We get a realistic gauge classification, so this is saying second class. Wheeler's recommendations are you may decide to chart the measurement process, so I may want to run a control before I do this measurement.
  It's arguable. You know, it's again a budget conversation, you know. Can we afford the time to do that? Yes...if yes, do it.
  If no, what...what's the cost of improving the gauge? Can we move it to a first-class gauge? How much do we think that might cost in a project to do that?
  this monitor classification legend. Spend a little bit of time with it; you can extract some some guidelines for for control charting...or charting
  the actual process. Effective resolution for this gauge, we have to drop digits. I'll walk through how I go about doing that.
  Variance components, this is great. Part contains most of the variance, so that's that's a good thing, although we do still have some operator
  and some operator/part interaction. We saw that in the graphical analysis as well. Okay, let's...
  now I built an add-in, and right now it's...I'm going to use it for demonstration purposes. It's a little buggy. If I can get some of those things resolved, I'll post it.
  But this is just launching the the EMP platform and then it's going to give me some other things, other options associated with with
  the EMP report. All right. So we'll just remember part and operator. I'll use standard deviation in this case.
  And there we go. Click OK. So these are all the things that we talked about in the slides.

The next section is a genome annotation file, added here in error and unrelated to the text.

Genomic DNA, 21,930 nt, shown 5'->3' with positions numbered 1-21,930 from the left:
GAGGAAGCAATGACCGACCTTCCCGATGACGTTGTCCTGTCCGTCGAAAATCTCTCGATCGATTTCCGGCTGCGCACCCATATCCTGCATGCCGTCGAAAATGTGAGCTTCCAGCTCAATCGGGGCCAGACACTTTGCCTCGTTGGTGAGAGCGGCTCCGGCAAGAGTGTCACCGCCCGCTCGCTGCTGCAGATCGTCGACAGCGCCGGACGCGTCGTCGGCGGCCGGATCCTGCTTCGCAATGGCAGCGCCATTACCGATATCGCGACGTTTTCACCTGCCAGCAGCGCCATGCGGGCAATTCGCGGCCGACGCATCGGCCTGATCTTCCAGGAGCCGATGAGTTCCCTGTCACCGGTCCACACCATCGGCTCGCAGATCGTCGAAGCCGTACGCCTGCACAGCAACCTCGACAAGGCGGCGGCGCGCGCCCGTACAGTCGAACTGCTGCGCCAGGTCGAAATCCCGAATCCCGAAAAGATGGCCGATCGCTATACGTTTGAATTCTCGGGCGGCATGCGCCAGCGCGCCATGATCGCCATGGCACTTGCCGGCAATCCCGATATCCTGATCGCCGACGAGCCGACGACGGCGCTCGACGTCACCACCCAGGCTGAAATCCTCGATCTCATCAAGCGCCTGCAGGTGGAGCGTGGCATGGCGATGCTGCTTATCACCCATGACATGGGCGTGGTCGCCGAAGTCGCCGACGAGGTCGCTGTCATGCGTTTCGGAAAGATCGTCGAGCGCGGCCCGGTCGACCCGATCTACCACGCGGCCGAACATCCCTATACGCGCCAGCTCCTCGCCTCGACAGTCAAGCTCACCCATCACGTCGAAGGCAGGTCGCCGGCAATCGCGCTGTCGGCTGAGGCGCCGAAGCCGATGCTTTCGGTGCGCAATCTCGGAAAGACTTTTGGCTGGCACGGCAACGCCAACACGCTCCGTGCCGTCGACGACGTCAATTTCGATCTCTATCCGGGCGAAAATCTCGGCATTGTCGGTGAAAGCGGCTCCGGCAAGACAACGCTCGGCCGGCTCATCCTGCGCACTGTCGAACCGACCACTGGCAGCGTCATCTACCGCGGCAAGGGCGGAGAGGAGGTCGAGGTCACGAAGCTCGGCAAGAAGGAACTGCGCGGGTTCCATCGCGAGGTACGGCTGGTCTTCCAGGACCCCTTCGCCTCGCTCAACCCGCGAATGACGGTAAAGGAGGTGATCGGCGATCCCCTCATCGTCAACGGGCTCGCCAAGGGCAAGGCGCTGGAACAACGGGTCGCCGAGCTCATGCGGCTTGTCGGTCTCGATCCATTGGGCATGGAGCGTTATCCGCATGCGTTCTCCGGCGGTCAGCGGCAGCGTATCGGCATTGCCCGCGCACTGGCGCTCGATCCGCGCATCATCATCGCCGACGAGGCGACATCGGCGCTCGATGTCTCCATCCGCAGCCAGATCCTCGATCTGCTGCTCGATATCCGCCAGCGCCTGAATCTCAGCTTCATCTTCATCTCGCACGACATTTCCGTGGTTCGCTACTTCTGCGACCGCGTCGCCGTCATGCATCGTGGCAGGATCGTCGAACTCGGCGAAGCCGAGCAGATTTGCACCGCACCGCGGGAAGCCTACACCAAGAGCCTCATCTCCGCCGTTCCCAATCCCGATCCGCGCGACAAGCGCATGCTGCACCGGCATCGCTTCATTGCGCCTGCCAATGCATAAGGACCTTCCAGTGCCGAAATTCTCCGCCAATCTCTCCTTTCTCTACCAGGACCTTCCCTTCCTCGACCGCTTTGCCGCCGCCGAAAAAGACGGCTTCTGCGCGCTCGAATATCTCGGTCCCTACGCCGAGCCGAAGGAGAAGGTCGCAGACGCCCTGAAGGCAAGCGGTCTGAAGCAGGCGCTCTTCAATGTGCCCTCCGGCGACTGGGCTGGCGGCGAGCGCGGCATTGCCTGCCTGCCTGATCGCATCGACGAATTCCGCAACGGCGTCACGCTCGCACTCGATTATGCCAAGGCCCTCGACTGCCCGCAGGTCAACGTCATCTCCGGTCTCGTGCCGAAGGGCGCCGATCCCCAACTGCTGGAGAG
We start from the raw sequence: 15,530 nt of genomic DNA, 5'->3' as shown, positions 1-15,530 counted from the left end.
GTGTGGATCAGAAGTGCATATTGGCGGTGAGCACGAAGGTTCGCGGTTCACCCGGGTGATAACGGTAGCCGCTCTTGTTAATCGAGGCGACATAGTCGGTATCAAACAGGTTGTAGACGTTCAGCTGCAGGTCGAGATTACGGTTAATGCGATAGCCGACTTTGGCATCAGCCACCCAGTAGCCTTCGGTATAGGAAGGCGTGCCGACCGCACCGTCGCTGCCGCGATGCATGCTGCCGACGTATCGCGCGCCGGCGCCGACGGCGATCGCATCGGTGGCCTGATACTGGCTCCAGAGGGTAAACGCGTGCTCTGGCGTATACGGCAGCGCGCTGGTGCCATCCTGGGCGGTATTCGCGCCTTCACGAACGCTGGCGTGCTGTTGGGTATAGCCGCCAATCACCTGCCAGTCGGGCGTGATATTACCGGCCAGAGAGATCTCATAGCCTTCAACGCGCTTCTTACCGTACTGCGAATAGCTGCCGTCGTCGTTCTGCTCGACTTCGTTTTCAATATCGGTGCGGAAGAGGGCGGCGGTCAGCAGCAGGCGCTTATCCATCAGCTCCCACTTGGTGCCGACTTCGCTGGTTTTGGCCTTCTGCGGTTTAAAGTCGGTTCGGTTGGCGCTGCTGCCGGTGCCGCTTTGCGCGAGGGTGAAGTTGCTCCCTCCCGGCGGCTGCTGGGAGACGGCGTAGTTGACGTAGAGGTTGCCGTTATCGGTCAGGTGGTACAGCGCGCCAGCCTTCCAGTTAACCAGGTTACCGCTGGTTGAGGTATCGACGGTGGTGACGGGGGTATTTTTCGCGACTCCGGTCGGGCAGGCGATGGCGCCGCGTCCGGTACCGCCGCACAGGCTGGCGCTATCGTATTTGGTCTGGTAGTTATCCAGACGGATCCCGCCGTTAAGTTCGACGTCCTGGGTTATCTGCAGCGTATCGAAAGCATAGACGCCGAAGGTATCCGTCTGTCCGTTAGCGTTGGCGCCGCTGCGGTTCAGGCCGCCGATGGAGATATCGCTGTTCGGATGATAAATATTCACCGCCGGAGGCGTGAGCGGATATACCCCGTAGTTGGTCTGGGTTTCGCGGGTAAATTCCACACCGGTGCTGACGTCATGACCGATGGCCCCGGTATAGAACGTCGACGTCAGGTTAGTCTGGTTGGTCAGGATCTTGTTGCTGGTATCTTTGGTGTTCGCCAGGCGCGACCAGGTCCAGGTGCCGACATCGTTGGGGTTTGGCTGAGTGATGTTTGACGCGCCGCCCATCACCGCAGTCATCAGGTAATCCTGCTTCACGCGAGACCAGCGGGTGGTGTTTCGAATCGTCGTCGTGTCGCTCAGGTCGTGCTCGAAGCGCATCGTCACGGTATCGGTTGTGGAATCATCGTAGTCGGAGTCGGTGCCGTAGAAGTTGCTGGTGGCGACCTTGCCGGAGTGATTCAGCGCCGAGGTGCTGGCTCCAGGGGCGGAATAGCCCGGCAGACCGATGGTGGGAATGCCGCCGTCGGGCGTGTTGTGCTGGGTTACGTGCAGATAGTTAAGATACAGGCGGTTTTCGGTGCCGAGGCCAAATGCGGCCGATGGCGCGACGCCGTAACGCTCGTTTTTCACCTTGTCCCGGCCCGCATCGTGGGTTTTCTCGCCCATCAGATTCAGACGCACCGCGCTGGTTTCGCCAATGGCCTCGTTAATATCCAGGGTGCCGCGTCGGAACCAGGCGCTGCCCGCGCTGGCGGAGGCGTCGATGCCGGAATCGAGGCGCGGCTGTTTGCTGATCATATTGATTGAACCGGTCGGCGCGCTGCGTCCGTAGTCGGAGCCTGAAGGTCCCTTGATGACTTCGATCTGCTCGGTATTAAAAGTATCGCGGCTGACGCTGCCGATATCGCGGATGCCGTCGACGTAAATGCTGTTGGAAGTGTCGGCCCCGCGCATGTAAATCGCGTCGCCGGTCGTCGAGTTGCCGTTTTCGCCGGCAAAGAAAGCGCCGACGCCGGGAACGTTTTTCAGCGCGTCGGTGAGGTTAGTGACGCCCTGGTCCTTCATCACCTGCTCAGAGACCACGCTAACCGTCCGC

I don't think there's anything different there to see. Now this this comes right out of EMP, and what I'm doing is I'm asking, given the noise in my measurement system, how...what's the product conformance I can expect
  with my specification limits and can I improve that by tightening my specification limits? So I'm going to use statistics to guard band
  my spec limits. So for those who are in high-tech manufacturing, you've probably heard of guard banding spec limit. Sometimes it's done as just a percent.
  But I love EMP because I can use the probable error to make a calculation
  that takes my measurement system noise into account when I tighten those limits. So what this is saying is, hey, for 96% conformance,
  I need to tighten my bands. I forgot to adjust the decimal places here, but that would be 56 to 74.
  So I just tighten it by one millimeter. That's it, on either on either side, either specification. The black lines, these are the original specification limits, the ones that we set for our customer.
  If we run the gauge at these specification limits, we can expect about 64% conformance, so there's a trade-off here, right?
  If we want to tighten the spec limits, it's going to cost us. We're going to be rejecting more parts, but is it going to protect the customer a little bit better? Most certainly. In fact, if we go four probable errors in from the spec limit,
  we can get 99.9% conformance, but we're going to be rejecting a lot more product and some of that product could actually be useful to the customer.
  The trade-off here is voice of the business versus voice of the customer, and it's a it's a business decision and it's and it's worthy of some discussion before you decide
  how much you want to tighten your specification limits. Okay, that is the well-behaved gauge and we saw...oh I forgot, I was going to show
  how I go about the the the decimal place precision problem. So a coordinate measurement machine spits out a lot of decimal places.
  EMP is telling me that I really should drop digits. The way I do it is I just create a formula column, using around function, and and then I adjust this so zero is where I am now, but I actually tried two and one.
  and reran the EMP analysis. And soon as EMP tells me that I don't have to drop a digit anymore, that's the precision that I'm going to report.
  Okay, and the manufacturing instructions. Again, this is another place where probable error and measurement increment are used in in that calculation.